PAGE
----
It depends on what you’re planning to do, of course. The summer months are the warmest, driest portion of the year. This makes them a great time for outdoor pursuits like hiking and wildlife watching. However, you may have to fight the crowds at some of the more popular attractions and the more popular hostels may end up being sold out. The spring is a good compromise when it comes to avoiding the worst of the crowds and the worst of the weather, but it can still be rainy and cold at times. When I went in late May, there was still snow on some of the mountains.
3) Is it difficult to get around using public transportation in Scotland?
Getting around in Edinburgh was easy enough. However, the bus routes in the more sparsely-populated areas are said to be a bit tricky to navigate and getting some places does require numerous connections. Travelers may, therefore, want to rent a car or go places outside the cities with a tour group, particularly if they’re short on time.
4) What are some good day-trips from Edinburgh?
Roslyn Chapel is amazing. It’s well worth the £9 ($12 USD) admission price to see all the intricate carvings that are inside the building. The chapel is well-signposted and fairly easy to find from the bus stop. The guides there give informative talks about the chapel’s history every few hours and point out some of the more interesting carvings, so definitely stick around for that. The only downside is that you can’t take pictures inside. Yes, they will catch you at it and ask you to stop.
The Edinburgh Botanic Garden is another interesting spot just outside of the city limits. It’s also easy to get to using the public bus system. The grounds are free to wander around in, but there’s a small surcharge for entering the greenhouses. On the plus side, you can take as many pictures there as you want without anyone stopping you.
If you’re an early riser or the gardens have switched to summer hours, you can visit both places in one day to take advantage of the flat daily rate for the Edinburgh city buses. I did this myself, but I didn’t get to spend much time in the gardens because I got up late and the summer hours hadn’t started yet.
5) Is Scotland safe for solo travelers?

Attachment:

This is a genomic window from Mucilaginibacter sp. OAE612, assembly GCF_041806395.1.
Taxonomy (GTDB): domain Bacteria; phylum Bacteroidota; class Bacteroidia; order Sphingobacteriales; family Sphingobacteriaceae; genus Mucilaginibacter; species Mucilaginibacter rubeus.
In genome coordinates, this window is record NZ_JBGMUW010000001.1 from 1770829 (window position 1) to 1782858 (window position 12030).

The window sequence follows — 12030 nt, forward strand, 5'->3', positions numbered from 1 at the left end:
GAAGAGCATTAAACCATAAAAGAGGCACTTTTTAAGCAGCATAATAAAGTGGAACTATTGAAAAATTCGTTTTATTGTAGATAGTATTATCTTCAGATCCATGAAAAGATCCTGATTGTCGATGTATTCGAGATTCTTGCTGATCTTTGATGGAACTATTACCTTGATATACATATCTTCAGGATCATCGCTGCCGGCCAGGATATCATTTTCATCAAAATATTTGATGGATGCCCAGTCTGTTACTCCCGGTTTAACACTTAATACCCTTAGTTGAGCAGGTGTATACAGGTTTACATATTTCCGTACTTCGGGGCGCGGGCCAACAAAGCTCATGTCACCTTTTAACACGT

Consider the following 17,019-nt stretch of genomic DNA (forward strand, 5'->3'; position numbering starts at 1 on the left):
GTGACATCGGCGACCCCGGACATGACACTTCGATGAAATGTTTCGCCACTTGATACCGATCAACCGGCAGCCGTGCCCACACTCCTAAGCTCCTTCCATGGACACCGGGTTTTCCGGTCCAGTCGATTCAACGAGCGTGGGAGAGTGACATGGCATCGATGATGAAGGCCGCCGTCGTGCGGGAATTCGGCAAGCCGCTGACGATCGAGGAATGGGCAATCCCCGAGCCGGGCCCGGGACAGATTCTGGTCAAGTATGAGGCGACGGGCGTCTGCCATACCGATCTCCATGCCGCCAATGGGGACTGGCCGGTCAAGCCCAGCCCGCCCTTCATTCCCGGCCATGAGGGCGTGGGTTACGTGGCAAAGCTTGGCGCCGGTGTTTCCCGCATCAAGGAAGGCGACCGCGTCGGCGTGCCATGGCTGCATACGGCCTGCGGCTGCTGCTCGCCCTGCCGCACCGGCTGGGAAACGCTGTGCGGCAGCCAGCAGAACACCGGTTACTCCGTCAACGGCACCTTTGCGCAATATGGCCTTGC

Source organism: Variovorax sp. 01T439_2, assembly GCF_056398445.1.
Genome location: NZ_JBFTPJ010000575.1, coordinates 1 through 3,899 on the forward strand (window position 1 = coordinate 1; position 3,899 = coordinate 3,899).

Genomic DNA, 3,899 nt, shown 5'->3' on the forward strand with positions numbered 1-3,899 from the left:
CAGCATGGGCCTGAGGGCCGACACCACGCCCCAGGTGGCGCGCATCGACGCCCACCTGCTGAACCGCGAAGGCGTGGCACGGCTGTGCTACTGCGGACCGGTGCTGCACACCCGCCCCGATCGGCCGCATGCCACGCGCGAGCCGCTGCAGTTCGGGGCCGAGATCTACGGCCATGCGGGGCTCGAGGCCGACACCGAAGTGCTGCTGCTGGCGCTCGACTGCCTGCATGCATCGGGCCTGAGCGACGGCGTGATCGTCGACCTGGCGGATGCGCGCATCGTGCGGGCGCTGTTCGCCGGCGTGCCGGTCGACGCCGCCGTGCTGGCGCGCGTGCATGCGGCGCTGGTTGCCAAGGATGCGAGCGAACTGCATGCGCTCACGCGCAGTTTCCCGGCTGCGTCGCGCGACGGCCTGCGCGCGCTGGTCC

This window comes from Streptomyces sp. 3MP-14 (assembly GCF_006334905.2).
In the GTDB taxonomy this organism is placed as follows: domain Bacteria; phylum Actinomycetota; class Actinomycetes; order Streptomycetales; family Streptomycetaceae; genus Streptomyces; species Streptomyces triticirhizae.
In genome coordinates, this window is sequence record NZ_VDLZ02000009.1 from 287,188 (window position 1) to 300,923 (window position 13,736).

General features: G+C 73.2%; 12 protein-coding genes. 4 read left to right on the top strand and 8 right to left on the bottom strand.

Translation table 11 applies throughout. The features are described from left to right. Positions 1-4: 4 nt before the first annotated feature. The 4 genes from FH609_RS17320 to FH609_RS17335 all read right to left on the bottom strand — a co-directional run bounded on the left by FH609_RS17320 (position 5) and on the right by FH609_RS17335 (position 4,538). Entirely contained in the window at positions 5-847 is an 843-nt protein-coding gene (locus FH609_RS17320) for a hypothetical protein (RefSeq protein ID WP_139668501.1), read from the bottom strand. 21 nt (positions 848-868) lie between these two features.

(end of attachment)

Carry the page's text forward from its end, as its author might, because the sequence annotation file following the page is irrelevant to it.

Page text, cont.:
Yes! It’s very safe. The Scots are also a friendly bunch. Although some people reportedly have trouble understanding them at times, I didn’t. Basic precautions are always recommended: no extra cash, no excessive valuables, try to fit in when possible.
6) Is Scotland safe for women traveling alone?
Yes, it is. Scotland is known to be hospitable and friendly as a whole, though a lot of activities are more fun with travel buddies. Women should avoid walking alone at night, of course, but that’s a rule everywhere. It’s also best to plan your day ahead of time when possible so that you can move around with confidence.
7) Do you recommend any guided tours?
If you’re short on time and don’t want the hassle of constantly navigating bus schedules, the McBackpacker and Haggis Adventure Tours both get good reviews. They do very reasonably priced tours that take in a lot of the popular sights and will drop you back off in Edinburgh. I went with the former since they charge the same rate for everyone. They also had last-minute discounts available that made it an even more affordable experience. I had a great time! However, the McBackpacker’s Tour is definitely focused on budget activities and my group was mostly comprised of college kids. A lot of hiking involved, so plan accordingly. There’s one lengthy mountain climb included in the activities on Skye. But if you’re not feeling up to it, you can walk back down the hill and wait in the parking lot. The bus also plays loud Scottish music, which is fun, but it gets stuck in your head after a while and it might not appeal to everyone. The main difference between the tours seems to be that Haggis Adventures gives their participants the option of riding on the Jacobite Steam Train and boating on the Loch Ness…for an extra surcharge.
8) What’s the weather like in Scotland?
Scotland’s average temperatures don’t generally go much below freezing in the winter, but they also don’t get much above 60 ºF in the summer. Naturally, the farther north one goes, the colder the average temperature is going to be during any given month. As this article has already mentioned, the county tends to be rainy and windy at times, so you’ll want to prepare for both possibilities.
9) Where can I get a thicker sweater?
A second-hand or consignment store is normally your best bet when it comes to finding vacation wear that you may never need again. However, the UK doesn’t have anything like Goodwill where one stop will provide you with reasonably priced clothes in just about every size imaginable. Their second-hand shops tend to be spread out and have a limited selection. To get good deals, you really have to hunt for them. A much easier solution is to go to Primark, which sells cheap clothes that will probably last for the duration of your trip and make great souvenirs once you get back home.
10) Can I see the Northern Lights in Scotland?
Yes, sometimes they can be seen as far south as Edinburgh! However, you’ve got a much better chance of seeing them if you head for the northern portions of the country during the fall and winter months.